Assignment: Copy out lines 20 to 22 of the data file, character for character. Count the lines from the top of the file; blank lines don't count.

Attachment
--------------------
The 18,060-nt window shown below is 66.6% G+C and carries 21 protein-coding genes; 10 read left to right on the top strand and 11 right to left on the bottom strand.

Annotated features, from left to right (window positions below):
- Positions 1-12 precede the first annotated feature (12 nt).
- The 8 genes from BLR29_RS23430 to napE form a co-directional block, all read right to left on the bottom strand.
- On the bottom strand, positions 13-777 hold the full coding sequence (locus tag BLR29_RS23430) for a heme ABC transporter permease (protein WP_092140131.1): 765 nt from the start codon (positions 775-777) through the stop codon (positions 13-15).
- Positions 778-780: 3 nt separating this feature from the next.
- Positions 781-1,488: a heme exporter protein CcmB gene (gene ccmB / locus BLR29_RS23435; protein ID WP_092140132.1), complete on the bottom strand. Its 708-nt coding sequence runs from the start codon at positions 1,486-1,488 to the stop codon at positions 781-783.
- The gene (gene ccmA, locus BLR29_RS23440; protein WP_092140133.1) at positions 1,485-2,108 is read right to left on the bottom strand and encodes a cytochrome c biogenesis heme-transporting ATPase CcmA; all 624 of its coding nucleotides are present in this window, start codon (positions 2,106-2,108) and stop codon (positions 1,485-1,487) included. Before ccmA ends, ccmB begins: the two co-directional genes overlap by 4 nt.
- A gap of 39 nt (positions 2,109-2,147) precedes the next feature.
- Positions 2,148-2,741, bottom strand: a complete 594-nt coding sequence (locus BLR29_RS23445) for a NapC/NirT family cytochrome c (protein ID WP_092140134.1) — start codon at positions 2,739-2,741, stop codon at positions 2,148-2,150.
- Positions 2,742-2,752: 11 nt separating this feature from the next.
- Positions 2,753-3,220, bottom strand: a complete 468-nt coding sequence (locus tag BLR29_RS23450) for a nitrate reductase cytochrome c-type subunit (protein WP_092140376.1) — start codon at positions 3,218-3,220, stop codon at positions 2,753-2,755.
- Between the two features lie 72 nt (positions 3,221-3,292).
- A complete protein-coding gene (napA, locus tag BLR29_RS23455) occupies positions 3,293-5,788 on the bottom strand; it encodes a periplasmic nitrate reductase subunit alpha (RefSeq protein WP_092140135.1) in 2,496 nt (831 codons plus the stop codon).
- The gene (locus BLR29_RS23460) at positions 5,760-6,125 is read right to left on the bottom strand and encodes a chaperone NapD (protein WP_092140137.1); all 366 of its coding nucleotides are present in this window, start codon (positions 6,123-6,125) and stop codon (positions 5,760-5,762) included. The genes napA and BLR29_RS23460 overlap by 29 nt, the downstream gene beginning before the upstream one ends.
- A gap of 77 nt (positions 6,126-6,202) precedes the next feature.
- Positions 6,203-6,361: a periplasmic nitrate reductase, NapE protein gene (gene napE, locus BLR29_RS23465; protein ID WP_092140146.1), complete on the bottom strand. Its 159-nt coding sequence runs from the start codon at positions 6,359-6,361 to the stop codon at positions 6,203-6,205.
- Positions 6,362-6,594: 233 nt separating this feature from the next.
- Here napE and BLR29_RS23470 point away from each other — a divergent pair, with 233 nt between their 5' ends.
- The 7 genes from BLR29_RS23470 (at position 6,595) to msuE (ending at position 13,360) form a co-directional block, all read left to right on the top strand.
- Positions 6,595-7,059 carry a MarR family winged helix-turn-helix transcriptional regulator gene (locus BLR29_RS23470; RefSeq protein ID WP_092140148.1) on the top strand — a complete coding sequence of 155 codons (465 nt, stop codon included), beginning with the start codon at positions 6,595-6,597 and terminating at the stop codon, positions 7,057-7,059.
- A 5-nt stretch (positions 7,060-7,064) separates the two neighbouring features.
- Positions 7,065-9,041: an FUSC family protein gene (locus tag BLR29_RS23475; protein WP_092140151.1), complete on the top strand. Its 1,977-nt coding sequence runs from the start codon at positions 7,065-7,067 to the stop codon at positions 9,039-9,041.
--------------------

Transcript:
- The 7 genes from BLR29_RS23470 (at position 6,595) to msuE (ending at position 13,360) form a co-directional block, all read left to right on the top strand.
- Positions 6,595-7,059 carry a MarR family winged helix-turn-helix transcriptional regulator gene (locus BLR29_RS23470; RefSeq protein ID WP_092140148.1) on the top strand — a complete coding sequence of 155 codons (465 nt, stop codon included), beginning with the start codon at positions 6,595-6,597 and terminating at the stop codon, positions 7,057-7,059.
- A 5-nt stretch (positions 7,060-7,064) separates the two neighbouring features.